It’s a very warm welcome back to the ladies of Litchfield Prison. Boy, have we missed you. This new season of Orange is the New Black has somehow improved on the remarkable first season (which I reviewed in the early days of my blog here).
Episode one throws us straight into a different setting, with Piper (Taylor Schilling) being transferred to an unknown destination for an unknown reason. Was it because of her attack on Pensatucky? Was it an extension to her sentence? Was she off to a maximum security setting? Would the whole season be set away from Litchfield.
The Piper of season one was a thoroughly maddening protagonist. Utterly self-obsessed and blind to the emotions of others, she constantly seemed to make the wrong call. Piper of season two is a more evolved version. She is still maddening, but at least seems to be adapting to circumstance and taking action to improve her life, even when this doesn’t necessarily benefit those around her. The first episode of season two is Piper-heavy for a reason, as we get to see the start of that transition. The rest of the season finds her less and less at the fore, which gives the rest of the cast of characters their time to shine.
“Glad to see you evolving, Chapman, and getting past the whole ‘I’m-the-star-of-my-own-movie-and-everyone-else’s’ complex.” Nicky
By episode two we are back to Litchfield-business-as-usual, for a Piper-free episode, and it’s great to see all of season one’s strong characters back on screen. Season 2 takes each of their back stories by-turn, giving us an insight into their lives before prison and the crimes that led them there. The tales are funny, touching and perfectly in keeping with each character, although some provide some surprises. In particular the story of Morello’s incarceration provides a surprising twist which throws new light on our favourite softly-spoken New Jersey girl. There was a danger that all the stories would show the women as nothing more than victims of circumstance, but the writers side-step that particular pit-fall and do offer us some out-and-out bad girls to balance the sadder tales.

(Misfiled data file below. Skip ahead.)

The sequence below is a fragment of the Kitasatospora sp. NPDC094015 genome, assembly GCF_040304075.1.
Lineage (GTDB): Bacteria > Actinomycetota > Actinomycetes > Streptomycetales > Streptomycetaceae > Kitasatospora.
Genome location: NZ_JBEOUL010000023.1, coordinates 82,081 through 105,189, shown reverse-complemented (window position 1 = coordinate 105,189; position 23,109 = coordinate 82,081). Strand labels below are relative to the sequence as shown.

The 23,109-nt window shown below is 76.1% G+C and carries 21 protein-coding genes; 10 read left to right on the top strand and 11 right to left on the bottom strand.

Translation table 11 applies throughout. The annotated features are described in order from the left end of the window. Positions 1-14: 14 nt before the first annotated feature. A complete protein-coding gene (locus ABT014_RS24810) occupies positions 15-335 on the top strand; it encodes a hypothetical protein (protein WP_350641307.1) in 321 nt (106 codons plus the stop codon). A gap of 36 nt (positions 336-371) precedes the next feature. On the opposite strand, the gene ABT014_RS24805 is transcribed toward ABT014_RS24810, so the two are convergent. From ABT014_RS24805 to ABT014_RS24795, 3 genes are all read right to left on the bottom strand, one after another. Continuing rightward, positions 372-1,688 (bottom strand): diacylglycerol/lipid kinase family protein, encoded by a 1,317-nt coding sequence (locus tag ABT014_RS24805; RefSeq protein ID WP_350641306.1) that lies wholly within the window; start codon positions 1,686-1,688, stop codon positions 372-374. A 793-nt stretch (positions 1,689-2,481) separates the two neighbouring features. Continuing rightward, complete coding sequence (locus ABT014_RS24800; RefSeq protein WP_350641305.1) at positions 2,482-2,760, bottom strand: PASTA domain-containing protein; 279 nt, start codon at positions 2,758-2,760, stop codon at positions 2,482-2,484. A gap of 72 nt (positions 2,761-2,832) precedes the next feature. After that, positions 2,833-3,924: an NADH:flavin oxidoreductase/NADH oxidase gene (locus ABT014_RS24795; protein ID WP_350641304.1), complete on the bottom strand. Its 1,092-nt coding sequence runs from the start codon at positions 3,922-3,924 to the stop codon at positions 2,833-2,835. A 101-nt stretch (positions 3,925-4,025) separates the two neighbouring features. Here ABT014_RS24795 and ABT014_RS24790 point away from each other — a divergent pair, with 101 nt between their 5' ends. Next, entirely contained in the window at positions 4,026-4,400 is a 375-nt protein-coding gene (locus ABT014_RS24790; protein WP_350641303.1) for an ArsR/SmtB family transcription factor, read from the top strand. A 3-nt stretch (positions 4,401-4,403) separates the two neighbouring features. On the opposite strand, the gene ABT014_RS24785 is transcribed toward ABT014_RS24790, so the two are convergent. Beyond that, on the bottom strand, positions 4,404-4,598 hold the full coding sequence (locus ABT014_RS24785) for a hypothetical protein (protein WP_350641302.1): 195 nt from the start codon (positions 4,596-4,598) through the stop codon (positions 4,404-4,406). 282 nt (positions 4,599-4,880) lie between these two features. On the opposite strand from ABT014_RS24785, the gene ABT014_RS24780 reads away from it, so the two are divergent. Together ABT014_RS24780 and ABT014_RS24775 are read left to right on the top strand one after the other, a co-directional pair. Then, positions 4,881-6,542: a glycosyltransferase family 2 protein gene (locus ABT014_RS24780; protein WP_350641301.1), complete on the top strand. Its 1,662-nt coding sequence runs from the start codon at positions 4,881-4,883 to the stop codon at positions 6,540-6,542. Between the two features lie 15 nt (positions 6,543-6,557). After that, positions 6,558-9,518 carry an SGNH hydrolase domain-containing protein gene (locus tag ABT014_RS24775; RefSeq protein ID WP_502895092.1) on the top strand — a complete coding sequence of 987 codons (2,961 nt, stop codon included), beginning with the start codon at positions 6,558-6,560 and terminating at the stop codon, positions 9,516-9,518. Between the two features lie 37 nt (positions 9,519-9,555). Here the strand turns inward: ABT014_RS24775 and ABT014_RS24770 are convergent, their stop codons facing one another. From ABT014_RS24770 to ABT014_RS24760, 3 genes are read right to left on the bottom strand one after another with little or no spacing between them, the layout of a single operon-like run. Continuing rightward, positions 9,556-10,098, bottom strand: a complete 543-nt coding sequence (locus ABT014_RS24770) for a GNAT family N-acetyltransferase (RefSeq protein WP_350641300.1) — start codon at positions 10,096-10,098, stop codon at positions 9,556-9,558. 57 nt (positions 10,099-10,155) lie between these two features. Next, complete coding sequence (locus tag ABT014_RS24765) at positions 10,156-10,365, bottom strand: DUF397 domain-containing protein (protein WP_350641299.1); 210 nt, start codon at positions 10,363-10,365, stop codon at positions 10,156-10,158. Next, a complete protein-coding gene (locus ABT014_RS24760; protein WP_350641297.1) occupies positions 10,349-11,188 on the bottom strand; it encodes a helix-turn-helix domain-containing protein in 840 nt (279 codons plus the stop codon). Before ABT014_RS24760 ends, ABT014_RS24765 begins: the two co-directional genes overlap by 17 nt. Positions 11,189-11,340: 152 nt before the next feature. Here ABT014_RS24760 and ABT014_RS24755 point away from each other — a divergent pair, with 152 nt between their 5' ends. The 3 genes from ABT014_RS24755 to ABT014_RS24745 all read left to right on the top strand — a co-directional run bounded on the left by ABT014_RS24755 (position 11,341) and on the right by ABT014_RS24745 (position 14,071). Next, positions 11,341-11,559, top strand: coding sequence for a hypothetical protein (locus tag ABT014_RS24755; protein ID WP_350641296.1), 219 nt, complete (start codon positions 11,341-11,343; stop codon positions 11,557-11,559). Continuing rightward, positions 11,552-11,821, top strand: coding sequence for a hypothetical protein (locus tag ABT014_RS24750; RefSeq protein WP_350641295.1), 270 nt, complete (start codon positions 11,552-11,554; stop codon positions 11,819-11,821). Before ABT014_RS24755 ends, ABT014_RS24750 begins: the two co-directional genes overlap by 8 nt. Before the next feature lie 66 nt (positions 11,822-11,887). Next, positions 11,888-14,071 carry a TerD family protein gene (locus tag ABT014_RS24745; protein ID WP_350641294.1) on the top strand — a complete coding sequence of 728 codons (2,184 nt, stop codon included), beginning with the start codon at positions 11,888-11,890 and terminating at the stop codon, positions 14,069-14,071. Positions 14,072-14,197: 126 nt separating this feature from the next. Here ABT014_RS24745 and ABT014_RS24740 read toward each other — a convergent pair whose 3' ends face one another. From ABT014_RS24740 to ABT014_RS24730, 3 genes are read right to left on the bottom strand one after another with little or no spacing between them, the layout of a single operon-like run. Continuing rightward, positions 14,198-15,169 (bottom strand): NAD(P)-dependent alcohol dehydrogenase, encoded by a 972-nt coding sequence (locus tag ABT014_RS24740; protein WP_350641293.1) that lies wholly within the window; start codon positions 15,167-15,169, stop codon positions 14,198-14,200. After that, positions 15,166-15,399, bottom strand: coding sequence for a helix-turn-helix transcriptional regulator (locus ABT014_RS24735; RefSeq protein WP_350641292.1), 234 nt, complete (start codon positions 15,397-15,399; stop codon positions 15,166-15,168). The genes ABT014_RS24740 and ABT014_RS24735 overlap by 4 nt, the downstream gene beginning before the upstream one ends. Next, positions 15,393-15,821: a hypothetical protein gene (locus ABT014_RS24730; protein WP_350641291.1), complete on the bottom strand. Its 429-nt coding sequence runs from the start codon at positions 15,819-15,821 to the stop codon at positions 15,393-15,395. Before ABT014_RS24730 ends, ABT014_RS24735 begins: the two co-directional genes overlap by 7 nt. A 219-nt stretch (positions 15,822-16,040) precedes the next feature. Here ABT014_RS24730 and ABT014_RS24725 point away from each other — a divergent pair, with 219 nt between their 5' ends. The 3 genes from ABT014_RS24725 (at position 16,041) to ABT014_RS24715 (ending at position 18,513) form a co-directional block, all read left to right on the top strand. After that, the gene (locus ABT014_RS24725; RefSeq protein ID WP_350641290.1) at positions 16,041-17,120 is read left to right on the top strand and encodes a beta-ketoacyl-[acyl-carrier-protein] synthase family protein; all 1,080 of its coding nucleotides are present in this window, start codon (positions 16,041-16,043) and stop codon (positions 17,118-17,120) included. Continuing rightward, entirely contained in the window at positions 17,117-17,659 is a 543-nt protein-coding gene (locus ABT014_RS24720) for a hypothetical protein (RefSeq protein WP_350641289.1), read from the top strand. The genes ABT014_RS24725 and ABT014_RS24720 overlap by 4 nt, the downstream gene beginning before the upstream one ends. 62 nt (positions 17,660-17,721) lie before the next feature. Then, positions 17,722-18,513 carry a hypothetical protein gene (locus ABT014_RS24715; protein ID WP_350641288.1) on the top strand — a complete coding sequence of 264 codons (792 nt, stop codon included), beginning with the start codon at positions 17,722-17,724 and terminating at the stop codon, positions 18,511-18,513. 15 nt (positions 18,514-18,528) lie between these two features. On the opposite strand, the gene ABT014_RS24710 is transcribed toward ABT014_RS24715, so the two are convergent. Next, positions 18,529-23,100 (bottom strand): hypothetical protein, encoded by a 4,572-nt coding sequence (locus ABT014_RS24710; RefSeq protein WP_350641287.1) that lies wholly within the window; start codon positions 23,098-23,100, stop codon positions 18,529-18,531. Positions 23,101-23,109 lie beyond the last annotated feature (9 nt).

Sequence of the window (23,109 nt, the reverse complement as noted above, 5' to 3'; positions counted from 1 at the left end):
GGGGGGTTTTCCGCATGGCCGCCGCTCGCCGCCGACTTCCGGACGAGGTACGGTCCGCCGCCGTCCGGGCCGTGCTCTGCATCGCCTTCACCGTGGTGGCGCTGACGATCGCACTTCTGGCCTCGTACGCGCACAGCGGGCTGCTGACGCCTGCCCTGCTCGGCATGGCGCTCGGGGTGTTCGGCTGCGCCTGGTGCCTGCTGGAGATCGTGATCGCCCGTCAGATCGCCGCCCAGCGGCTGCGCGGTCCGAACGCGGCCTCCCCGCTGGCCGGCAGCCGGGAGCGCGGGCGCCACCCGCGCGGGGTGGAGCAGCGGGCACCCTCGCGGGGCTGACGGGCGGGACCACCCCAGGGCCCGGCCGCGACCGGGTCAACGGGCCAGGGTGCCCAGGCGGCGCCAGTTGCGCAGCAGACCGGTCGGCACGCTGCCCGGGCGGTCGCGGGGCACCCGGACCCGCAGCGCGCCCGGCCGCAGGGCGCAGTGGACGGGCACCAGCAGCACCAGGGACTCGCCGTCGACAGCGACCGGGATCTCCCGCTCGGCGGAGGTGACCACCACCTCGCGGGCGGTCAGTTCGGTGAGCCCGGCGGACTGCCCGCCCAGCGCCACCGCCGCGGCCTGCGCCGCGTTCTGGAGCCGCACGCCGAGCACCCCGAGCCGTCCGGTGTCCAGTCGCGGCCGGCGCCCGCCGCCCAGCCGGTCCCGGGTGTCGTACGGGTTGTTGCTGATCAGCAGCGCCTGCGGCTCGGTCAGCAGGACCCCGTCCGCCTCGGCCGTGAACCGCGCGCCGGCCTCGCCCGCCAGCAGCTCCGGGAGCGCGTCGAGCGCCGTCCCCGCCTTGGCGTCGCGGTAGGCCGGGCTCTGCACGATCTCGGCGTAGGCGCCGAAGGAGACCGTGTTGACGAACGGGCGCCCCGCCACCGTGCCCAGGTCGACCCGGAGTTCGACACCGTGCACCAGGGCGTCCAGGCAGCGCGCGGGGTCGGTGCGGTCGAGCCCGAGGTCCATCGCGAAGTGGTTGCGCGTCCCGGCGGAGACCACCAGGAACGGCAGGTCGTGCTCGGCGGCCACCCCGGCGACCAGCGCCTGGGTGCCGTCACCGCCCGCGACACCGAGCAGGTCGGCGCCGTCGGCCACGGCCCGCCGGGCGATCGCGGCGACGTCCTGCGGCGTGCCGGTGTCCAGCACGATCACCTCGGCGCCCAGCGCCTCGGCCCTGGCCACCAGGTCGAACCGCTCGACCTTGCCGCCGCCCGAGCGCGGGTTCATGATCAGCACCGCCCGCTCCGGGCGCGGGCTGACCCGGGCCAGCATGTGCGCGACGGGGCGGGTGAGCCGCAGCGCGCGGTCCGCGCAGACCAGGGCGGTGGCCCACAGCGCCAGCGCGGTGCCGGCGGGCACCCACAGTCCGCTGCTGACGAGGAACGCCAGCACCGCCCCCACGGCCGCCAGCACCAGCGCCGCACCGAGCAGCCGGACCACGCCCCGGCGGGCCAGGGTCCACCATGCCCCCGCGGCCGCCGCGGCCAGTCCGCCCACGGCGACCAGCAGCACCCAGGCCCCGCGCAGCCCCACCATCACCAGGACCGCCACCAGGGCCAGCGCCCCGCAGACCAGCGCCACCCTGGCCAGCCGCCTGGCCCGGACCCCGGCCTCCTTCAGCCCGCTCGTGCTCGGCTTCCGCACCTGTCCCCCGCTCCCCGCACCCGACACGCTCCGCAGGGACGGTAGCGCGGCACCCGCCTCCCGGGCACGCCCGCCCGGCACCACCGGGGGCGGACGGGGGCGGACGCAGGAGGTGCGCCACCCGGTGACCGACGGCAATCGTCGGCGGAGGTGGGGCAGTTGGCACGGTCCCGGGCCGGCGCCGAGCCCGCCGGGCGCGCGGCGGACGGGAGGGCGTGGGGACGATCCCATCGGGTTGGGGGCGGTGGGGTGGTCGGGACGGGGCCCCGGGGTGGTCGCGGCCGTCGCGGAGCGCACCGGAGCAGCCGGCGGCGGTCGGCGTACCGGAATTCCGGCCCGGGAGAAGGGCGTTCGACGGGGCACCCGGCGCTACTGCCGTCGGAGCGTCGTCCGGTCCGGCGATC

Like Piper, the show itself has evolved. There are still plenty of very funny moments, but the drama and characterisation have taken the spotlight, making it feel overall much darker than the first season. That’s no bad thing, as it just means the funny moments stand out more, and those zinger quotes become all the more memorable. Episode 4 is a stand out both in terms of drama and comedy with the women marvelling at the existence of a “whole other hole”.
“For the love of God girls, the hole is not inside the hole”- Sophia
There is still the superb cast on show, and it is so refreshing to see women of all ethnicities, shapes and sizes on our screens. The men of the cast do a terrific job too, with Nick Sandow‘s Joe Caputo becoming somewhat of a hero throughout the season, while other male characters don’t fare so well.
The more dramatic elements of the show do explore some very serious issues, despite the quality dramedy setting. Mental illness, life beyond prison, treatment of elderly inmates and those with serious illnesses are all covered, giving us all something to think about among the bean-flicking jokes.
However, it is the final episode that elevates the season to something truly wonderful, with a closing few minutes that will leave you punching the air and crying with delight.